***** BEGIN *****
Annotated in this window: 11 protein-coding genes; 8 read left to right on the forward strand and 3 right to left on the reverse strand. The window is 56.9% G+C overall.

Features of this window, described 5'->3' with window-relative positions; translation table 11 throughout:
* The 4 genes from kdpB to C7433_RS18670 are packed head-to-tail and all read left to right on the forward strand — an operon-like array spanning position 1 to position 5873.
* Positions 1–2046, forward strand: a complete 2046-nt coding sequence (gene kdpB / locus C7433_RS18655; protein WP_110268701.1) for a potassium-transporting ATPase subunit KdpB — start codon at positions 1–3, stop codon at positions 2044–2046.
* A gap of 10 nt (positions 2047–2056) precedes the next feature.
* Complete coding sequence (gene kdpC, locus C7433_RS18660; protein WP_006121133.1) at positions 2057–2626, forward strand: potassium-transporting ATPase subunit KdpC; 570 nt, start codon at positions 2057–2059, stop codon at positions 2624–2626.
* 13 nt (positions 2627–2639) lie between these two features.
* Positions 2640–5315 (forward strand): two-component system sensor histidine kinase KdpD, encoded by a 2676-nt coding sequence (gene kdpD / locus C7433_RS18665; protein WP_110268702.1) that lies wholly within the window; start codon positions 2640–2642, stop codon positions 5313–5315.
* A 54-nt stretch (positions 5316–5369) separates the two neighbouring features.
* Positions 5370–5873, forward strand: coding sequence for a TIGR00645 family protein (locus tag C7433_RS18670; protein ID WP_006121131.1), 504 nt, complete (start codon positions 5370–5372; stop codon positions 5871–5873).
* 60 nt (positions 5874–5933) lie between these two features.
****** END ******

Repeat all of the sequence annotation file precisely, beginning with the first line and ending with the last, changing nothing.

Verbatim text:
Annotated in this window: 11 protein-coding genes; 8 read left to right on the forward strand and 3 right to left on the reverse strand. The window is 56.9% G+C overall.

Features of this window, described 5'->3' with window-relative positions; translation table 11 throughout:
* The 4 genes from kdpB to C7433_RS18670 are packed head-to-tail and all read left to right on the forward strand — an operon-like array spanning position 1 to position 5873.
* Positions 1–2046, forward strand: a complete 2046-nt coding sequence (gene kdpB / locus C7433_RS18655; protein WP_110268701.1) for a potassium-transporting ATPase subunit KdpB — start codon at positions 1–3, stop codon at positions 2044–2046.
* A gap of 10 nt (positions 2047–2056) precedes the next feature.
* Complete coding sequence (gene kdpC, locus C7433_RS18660; protein WP_006121133.1) at positions 2057–2626, forward strand: potassium-transporting ATPase subunit KdpC; 570 nt, start codon at positions 2057–2059, stop codon at positions 2624–2626.
* 13 nt (positions 2627–2639) lie between these two features.
* Positions 2640–5315 (forward strand): two-component system sensor histidine kinase KdpD, encoded by a 2676-nt coding sequence (gene kdpD / locus C7433_RS18665; protein WP_110268702.1) that lies wholly within the window; start codon positions 2640–2642, stop codon positions 5313–5315.
* A 54-nt stretch (positions 5316–5369) separates the two neighbouring features.
* Positions 5370–5873, forward strand: coding sequence for a TIGR00645 family protein (locus tag C7433_RS18670; protein ID WP_006121131.1), 504 nt, complete (start codon positions 5370–5372; stop codon positions 5871–5873).
* 60 nt (positions 5874–5933) lie between these two features.